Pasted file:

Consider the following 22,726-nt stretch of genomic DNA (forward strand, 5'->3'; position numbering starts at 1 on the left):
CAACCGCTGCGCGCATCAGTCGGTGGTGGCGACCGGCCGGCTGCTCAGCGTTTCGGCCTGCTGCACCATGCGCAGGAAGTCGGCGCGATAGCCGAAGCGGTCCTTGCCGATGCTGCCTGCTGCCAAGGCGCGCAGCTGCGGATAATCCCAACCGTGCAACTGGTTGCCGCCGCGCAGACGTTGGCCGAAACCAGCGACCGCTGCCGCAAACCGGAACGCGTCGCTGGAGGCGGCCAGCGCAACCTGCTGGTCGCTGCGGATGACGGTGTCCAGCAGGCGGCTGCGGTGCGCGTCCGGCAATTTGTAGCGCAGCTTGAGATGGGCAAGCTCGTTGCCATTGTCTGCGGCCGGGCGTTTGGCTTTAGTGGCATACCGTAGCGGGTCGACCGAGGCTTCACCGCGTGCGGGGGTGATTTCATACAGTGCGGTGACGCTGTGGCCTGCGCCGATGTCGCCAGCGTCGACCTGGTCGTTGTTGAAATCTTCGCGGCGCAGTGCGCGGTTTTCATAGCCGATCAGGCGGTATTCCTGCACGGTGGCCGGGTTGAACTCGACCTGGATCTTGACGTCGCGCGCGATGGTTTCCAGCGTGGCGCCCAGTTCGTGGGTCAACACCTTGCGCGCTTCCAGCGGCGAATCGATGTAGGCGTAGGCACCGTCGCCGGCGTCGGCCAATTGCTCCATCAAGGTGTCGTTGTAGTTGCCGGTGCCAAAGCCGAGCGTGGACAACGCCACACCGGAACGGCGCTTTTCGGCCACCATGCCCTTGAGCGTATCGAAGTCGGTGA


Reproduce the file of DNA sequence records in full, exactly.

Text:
Consider the following 22,726-nt stretch of genomic DNA (forward strand, 5'->3'; position numbering starts at 1 on the left):
CAACCGCTGCGCGCATCAGTCGGTGGTGGCGACCGGCCGGCTGCTCAGCGTTTCGGCCTGCTGCACCATGCGCAGGAAGTCGGCGCGATAGCCGAAGCGGTCCTTGCCGATGCTGCCTGCTGCCAAGGCGCGCAGCTGCGGATAATCCCAACCGTGCAACTGGTTGCCGCCGCGCAGACGTTGGCCGAAACCAGCGACCGCTGCCGCAAACCGGAACGCGTCGCTGGAGGCGGCCAGCGCAACCTGCTGGTCGCTGCGGATGACGGTGTCCAGCAGGCGGCTGCGGTGCGCGTCCGGCAATTTGTAGCGCAGCTTGAGATGGGCAAGCTCGTTGCCATTGTCTGCGGCCGGGCGTTTGGCTTTAGTGGCATACCGTAGCGGGTCGACCGAGGCTTCACCGCGTGCGGGGGTGATTTCATACAGTGCGGTGACGCTGTGGCCTGCGCCGATGTCGCCAGCGTCGACCTGGTCGTTGTTGAAATCTTCGCGGCGCAGTGCGCGGTTTTCATAGCCGATCAGGCGGTATTCCTGCACGGTGGCCGGGTTGAACTCGACCTGGATCTTGACGTCGCGCGCGATGGTTTCCAGCGTGGCGCCCAGTTCGTGGGTCAACACCTTGCGCGCTTCCAGCGGCGAATCGATGTAGGCGTAGGCACCGTCGCCGGCGTCGGCCAATTGCTCCATCAAGGTGTCGTTGTAGTTGCCGGTGCCAAAGCCGAGCGTGGACAACGCCACACCGGAACGGCGCTTTTCGGCCACCATGCCCTTGAGCGTATCGAAGTCGGTGA